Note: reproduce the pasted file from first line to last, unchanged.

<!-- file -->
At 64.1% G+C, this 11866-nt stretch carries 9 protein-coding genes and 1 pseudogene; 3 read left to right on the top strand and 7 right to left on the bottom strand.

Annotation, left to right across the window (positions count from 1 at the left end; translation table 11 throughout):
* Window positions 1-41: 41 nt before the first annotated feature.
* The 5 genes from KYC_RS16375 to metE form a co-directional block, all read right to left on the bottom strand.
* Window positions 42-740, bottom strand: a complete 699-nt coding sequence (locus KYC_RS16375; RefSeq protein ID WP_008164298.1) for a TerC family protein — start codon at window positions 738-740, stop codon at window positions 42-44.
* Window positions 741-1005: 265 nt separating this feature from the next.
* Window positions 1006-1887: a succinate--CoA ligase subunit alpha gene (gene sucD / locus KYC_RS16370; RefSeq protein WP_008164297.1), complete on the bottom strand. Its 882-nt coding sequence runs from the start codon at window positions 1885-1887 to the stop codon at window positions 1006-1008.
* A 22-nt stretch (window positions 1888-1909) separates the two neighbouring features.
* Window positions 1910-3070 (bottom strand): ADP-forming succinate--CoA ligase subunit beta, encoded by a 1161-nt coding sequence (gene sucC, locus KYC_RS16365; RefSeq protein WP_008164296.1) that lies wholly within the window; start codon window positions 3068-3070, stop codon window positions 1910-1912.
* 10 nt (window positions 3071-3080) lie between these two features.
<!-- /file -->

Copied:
At 64.1% G+C, this 11866-nt stretch carries 9 protein-coding genes and 1 pseudogene; 3 read left to right on the top strand and 7 right to left on the bottom strand.

Annotation, left to right across the window (positions count from 1 at the left end; translation table 11 throughout):
* Window positions 1-41: 41 nt before the first annotated feature.
* The 5 genes from KYC_RS16375 to metE form a co-directional block, all read right to left on the bottom strand.
* Window positions 42-740, bottom strand: a complete 699-nt coding sequence (locus KYC_RS16375; RefSeq protein ID WP_008164298.1) for a TerC family protein — start codon at window positions 738-740, stop codon at window positions 42-44.
* Window positions 741-1005: 265 nt separating this feature from the next.
* Window positions 1006-1887: a succinate--CoA ligase subunit alpha gene (gene sucD / locus KYC_RS16370; RefSeq protein WP_008164297.1), complete on the bottom strand. Its 882-nt coding sequence runs from the start codon at window positions 1885-1887 to the stop codon at window positions 1006-1008.
* A 22-nt stretch (window positions 1888-1909) separates the two neighbouring features.
* Window positions 1910-3070 (bottom strand): ADP-forming succinate--CoA ligase subunit beta, encoded by a 1161-nt coding sequence (gene sucC, locus KYC_RS16365; RefSeq protein WP_008164296.1) that lies wholly within the window; start codon window positions 3068-3070, stop codon window positions 1910-1912.
* 10 nt (window positions 3071-3080) lie between these two features.